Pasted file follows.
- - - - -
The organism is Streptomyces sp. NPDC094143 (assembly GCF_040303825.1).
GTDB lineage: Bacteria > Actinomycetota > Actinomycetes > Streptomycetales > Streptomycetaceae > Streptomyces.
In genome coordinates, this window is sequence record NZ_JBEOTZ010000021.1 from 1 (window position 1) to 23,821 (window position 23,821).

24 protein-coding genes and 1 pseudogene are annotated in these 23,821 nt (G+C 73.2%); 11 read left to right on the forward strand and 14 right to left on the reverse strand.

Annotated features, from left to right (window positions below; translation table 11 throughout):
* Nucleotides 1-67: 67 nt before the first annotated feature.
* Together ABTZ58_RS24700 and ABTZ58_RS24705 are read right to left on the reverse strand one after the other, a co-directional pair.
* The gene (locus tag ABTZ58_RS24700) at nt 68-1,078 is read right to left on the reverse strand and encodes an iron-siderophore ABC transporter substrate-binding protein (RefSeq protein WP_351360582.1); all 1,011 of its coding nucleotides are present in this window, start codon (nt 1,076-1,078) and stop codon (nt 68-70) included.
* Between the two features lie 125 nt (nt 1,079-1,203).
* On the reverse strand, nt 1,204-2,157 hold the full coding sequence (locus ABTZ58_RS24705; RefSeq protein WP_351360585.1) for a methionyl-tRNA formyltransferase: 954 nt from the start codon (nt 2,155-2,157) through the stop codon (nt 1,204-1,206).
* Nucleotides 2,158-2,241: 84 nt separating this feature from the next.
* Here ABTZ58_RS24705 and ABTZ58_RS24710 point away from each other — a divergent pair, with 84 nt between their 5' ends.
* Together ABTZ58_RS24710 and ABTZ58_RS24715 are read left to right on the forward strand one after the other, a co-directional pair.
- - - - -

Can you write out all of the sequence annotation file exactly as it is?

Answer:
The organism is Streptomyces sp. NPDC094143 (assembly GCF_040303825.1).
GTDB lineage: Bacteria > Actinomycetota > Actinomycetes > Streptomycetales > Streptomycetaceae > Streptomyces.
In genome coordinates, this window is sequence record NZ_JBEOTZ010000021.1 from 1 (window position 1) to 23,821 (window position 23,821).

24 protein-coding genes and 1 pseudogene are annotated in these 23,821 nt (G+C 73.2%); 11 read left to right on the forward strand and 14 right to left on the reverse strand.

Annotated features, from left to right (window positions below; translation table 11 throughout):
* Nucleotides 1-67: 67 nt before the first annotated feature.
* Together ABTZ58_RS24700 and ABTZ58_RS24705 are read right to left on the reverse strand one after the other, a co-directional pair.
* The gene (locus tag ABTZ58_RS24700) at nt 68-1,078 is read right to left on the reverse strand and encodes an iron-siderophore ABC transporter substrate-binding protein (RefSeq protein WP_351360582.1); all 1,011 of its coding nucleotides are present in this window, start codon (nt 1,076-1,078) and stop codon (nt 68-70) included.
* Between the two features lie 125 nt (nt 1,079-1,203).
* On the reverse strand, nt 1,204-2,157 hold the full coding sequence (locus ABTZ58_RS24705; RefSeq protein WP_351360585.1) for a methionyl-tRNA formyltransferase: 954 nt from the start codon (nt 2,155-2,157) through the stop codon (nt 1,204-1,206).
* Nucleotides 2,158-2,241: 84 nt separating this feature from the next.
* Here ABTZ58_RS24705 and ABTZ58_RS24710 point away from each other — a divergent pair, with 84 nt between their 5' ends.
* Together ABTZ58_RS24710 and ABTZ58_RS24715 are read left to right on the forward strand one after the other, a co-directional pair.